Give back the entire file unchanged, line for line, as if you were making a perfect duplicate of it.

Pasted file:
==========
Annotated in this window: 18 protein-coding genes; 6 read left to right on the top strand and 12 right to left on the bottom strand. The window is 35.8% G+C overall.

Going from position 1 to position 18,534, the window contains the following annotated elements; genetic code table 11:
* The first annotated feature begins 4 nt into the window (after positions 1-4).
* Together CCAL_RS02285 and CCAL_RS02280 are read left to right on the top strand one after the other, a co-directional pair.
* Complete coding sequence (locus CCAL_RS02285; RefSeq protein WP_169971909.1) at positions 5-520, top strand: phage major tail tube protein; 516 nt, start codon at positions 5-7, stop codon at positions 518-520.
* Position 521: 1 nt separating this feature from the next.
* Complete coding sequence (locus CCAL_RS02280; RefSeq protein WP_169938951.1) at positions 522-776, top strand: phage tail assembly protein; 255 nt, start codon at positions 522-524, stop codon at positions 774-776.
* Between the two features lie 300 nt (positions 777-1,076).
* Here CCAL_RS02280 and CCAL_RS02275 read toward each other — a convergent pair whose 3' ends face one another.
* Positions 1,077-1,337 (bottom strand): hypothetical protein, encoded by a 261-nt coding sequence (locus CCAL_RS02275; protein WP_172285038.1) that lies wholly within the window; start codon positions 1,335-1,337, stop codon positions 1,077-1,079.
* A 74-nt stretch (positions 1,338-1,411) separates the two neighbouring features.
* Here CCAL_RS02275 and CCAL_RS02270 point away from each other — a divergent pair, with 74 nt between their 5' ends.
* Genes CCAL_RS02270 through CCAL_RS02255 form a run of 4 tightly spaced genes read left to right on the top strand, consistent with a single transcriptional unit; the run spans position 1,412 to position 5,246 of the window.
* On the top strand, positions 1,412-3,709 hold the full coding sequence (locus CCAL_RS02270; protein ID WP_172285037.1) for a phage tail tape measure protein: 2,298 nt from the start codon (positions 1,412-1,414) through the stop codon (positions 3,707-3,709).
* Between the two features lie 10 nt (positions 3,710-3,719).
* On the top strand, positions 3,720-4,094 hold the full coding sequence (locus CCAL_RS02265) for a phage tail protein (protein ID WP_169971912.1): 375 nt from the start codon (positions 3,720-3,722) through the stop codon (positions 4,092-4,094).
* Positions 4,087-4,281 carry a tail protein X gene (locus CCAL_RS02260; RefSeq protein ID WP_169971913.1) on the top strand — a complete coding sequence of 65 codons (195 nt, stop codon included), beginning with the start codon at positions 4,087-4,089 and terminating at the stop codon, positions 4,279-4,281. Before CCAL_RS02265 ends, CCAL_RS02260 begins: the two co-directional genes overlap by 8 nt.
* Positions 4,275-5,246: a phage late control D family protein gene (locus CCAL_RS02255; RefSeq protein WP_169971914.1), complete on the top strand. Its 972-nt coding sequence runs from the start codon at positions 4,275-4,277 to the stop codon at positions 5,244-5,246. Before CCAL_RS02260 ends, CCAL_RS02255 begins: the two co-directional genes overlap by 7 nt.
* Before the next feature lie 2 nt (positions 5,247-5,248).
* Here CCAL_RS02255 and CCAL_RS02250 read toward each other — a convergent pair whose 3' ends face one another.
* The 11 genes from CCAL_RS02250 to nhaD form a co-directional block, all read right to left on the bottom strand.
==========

Annotated in this window: 18 protein-coding genes; 6 read left to right on the top strand and 12 right to left on the bottom strand. The window is 35.8% G+C overall.

Going from position 1 to position 18,534, the window contains the following annotated elements; genetic code table 11:
* The first annotated feature begins 4 nt into the window (after positions 1-4).
* Together CCAL_RS02285 and CCAL_RS02280 are read left to right on the top strand one after the other, a co-directional pair.
* Complete coding sequence (locus CCAL_RS02285; RefSeq protein WP_169971909.1) at positions 5-520, top strand: phage major tail tube protein; 516 nt, start codon at positions 5-7, stop codon at positions 518-520.
* Position 521: 1 nt separating this feature from the next.
* Complete coding sequence (locus CCAL_RS02280; RefSeq protein WP_169938951.1) at positions 522-776, top strand: phage tail assembly protein; 255 nt, start codon at positions 522-524, stop codon at positions 774-776.
* Between the two features lie 300 nt (positions 777-1,076).
* Here CCAL_RS02280 and CCAL_RS02275 read toward each other — a convergent pair whose 3' ends face one another.
* Positions 1,077-1,337 (bottom strand): hypothetical protein, encoded by a 261-nt coding sequence (locus CCAL_RS02275; protein WP_172285038.1) that lies wholly within the window; start codon positions 1,335-1,337, stop codon positions 1,077-1,079.
* A 74-nt stretch (positions 1,338-1,411) separates the two neighbouring features.
* Here CCAL_RS02275 and CCAL_RS02270 point away from each other — a divergent pair, with 74 nt between their 5' ends.
* Genes CCAL_RS02270 through CCAL_RS02255 form a run of 4 tightly spaced genes read left to right on the top strand, consistent with a single transcriptional unit; the run spans position 1,412 to position 5,246 of the window.
* On the top strand, positions 1,412-3,709 hold the full coding sequence (locus CCAL_RS02270; protein ID WP_172285037.1) for a phage tail tape measure protein: 2,298 nt from the start codon (positions 1,412-1,414) through the stop codon (positions 3,707-3,709).
* Between the two features lie 10 nt (positions 3,710-3,719).
* On the top strand, positions 3,720-4,094 hold the full coding sequence (locus CCAL_RS02265) for a phage tail protein (protein ID WP_169971912.1): 375 nt from the start codon (positions 3,720-3,722) through the stop codon (positions 4,092-4,094).
* Positions 4,087-4,281 carry a tail protein X gene (locus CCAL_RS02260; RefSeq protein ID WP_169971913.1) on the top strand — a complete coding sequence of 65 codons (195 nt, stop codon included), beginning with the start codon at positions 4,087-4,089 and terminating at the stop codon, positions 4,279-4,281. Before CCAL_RS02265 ends, CCAL_RS02260 begins: the two co-directional genes overlap by 8 nt.
* Positions 4,275-5,246: a phage late control D family protein gene (locus CCAL_RS02255; RefSeq protein WP_169971914.1), complete on the top strand. Its 972-nt coding sequence runs from the start codon at positions 4,275-4,277 to the stop codon at positions 5,244-5,246. Before CCAL_RS02260 ends, CCAL_RS02255 begins: the two co-directional genes overlap by 7 nt.
* Before the next feature lie 2 nt (positions 5,247-5,248).
* Here CCAL_RS02255 and CCAL_RS02250 read toward each other — a convergent pair whose 3' ends face one another.
* The 11 genes from CCAL_RS02250 to nhaD form a co-directional block, all read right to left on the bottom strand.